How do you translate the expression to take a shower in Italian?
In this lesson, we are going to take a look at this very expression, also known as collocation, and even talk about what types of showers there are in Italian and what words you’re likely to hear when you take a shower.
Let’s get started! Iniziamo!
To take a shower in Italian
First of all, let’s translate to take a shower in Italian.
Fare la doccia
To take a shower
You can also find this expression as farsi la doccia, literally to do oneself a shower.
Farsi la doccia
To take a shower
Literally: To do oneself a shower
To take a bath, on the other hand, would be fare il bagno.
Fare il bagno
To take a bath
Literally: To do a bath
To take a shower in Italian – Let’s break it down!
Fare la doccia literally means to do the shower.
To do, to make
It can also be written as fare una doccia or farsi una doccia, which means to do a shower or to do oneself a shower.
All these ways of saying to take a shower in Italian are interchangeable.
Young people also use docciarsi (to shower), but it’s a very colloquial expression that should not be used in formal situations.
Mi sono fatto la/una doccia.
I took a shower.
Fare is a verb of the first -are group and happens to be the most common verb in the Italian language. Its indicativo presente conjugation is irregular and is as follows.
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It’s a common mistake even for some native speakers to say “voi facete”. It sounds so natural, doesn’t it? But it is a BIG mistake, so remember: the correct conjugation is voi fate!
You will find fare in a huge number of expressions. Some of them are:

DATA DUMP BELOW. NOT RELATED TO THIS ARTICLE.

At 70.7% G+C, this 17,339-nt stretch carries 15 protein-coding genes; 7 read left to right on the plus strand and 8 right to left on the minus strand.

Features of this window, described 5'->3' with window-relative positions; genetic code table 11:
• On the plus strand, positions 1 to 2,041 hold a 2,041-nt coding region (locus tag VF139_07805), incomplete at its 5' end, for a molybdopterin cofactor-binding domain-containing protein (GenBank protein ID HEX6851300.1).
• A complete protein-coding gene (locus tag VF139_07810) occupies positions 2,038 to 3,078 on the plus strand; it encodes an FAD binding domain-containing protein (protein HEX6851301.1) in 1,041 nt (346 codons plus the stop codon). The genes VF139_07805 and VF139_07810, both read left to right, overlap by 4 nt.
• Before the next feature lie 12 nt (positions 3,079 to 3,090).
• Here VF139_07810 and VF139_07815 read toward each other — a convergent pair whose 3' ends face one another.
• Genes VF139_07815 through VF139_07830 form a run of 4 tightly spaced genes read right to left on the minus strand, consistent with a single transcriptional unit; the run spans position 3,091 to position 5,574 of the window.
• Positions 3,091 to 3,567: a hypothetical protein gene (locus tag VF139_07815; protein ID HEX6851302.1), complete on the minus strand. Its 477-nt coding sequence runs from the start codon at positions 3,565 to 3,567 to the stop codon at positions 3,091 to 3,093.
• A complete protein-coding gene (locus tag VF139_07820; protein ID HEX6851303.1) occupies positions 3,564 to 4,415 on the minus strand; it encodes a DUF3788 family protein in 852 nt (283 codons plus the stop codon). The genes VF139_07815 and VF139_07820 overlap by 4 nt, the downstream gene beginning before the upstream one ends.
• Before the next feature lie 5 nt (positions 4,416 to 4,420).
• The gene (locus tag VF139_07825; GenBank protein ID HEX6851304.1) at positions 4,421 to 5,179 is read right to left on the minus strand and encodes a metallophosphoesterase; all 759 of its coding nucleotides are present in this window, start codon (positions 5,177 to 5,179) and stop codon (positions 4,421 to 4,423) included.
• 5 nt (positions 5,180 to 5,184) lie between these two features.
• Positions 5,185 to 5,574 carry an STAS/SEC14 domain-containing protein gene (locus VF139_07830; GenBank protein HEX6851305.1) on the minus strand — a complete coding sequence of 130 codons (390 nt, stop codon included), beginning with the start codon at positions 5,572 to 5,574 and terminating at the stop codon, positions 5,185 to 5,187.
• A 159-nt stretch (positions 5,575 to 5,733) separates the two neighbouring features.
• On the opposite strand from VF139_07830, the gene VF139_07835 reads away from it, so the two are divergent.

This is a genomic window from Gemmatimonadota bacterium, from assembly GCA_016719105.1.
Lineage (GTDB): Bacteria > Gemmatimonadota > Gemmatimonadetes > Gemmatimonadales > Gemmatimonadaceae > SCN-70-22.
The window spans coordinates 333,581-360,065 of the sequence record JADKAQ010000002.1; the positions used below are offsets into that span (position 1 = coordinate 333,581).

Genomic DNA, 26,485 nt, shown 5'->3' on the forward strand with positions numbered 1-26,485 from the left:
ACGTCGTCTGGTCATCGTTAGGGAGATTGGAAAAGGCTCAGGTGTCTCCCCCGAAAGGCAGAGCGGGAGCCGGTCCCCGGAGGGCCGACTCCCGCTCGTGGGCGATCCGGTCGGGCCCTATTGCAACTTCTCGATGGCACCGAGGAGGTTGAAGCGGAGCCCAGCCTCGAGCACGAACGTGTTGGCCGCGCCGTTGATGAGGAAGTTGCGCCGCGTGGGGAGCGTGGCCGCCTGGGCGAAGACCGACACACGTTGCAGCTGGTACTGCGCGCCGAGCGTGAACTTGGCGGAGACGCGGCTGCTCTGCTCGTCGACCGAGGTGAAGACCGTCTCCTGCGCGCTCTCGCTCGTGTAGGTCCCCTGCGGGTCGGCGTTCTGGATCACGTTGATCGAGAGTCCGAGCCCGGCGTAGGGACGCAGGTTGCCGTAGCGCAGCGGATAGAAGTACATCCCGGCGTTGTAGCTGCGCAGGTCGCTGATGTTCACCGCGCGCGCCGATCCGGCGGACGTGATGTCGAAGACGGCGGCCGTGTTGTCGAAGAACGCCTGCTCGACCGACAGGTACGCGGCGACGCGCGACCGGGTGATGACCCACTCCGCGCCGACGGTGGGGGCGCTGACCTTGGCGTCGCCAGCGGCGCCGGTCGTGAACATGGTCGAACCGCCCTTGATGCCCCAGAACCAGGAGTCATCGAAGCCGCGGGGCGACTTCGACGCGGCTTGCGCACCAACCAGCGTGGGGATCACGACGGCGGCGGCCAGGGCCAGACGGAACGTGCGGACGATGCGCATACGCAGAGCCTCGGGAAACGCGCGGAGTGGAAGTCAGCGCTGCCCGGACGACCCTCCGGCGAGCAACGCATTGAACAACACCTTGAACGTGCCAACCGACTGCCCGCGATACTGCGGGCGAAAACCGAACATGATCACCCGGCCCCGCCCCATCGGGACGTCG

To be late
Fare il letto
To make the bed
Fare i compiti
To do the homework
For example, you could say:
Luca fa spesso tardi a scuola.
Luca is often late for school.
Faccio il letto ogni mattina.
I make the bed every morning.
Mio figlio deve fare molti compiti.
My son has to do a lot of homework.
Mi fa male un dente!
My tooth hurts!
We said that the translation for to take a shower in Italian is fare la doccia. Doccia is a feminine noun. It is often followed by certain adjectives.
La doccia è rotta!
The shower is broken!
Sto per farmi una doccia.
I’m going to take a shower.
L’uomo si fa una doccia.
The man is taking a shower.
There are many kinds of showers. Some you may find in Italian are…
Fare una doccia calda
To take a hot shower
Fare una doccia fredda
To take a cold shower
Doccia fredda in Italian can mean either cold shower or wet blanket, depending on the context.
La notizia è arrivata come una doccia fredda.
The news came as a wet blanket.
Meteor shower is another word that doesn’t translate well into Italian. We actually say sciame di meteore, which means “meteor swarm”!
Sciame di meteore
Literally: Swarm of meteors
And baby shower in Italian… translates to baby shower. It is borrowed from English and is a masculine noun.
Il baby shower
The baby shower
As we’ve seen, people who want to relax can also take a bath, which in Italian translates as fare un bagno. Bagno is a masculine noun.
In questo bagno manca una doccia.
This bathroom lacks a shower.
In Italian, there’s no difference between bath and bathroom: they are both translated as bagno!
What do you need to take a shower in Italian? You need sapone, soap, bagnoschiuma, body wash or sciampo/shampoo, shampoo. Maybe you prefer baths. In that case, you can even let a few paperelle di gomma, rubber ducks, float on the surface of the water!
Questo bagnoschiuma ha un ottimo profumo.
This body wash smells great.
To take a shower in Italian – Examples
Quante volte ti fai la doccia alla settimana?
How often do you take a shower in a week?
Credo che farsi la doccia due volte al giorno sia un po’ eccessivo.
I think that showering twice a day is a bit too much.
Faccio la doccia tutti i giorni.
I take a shower every day.
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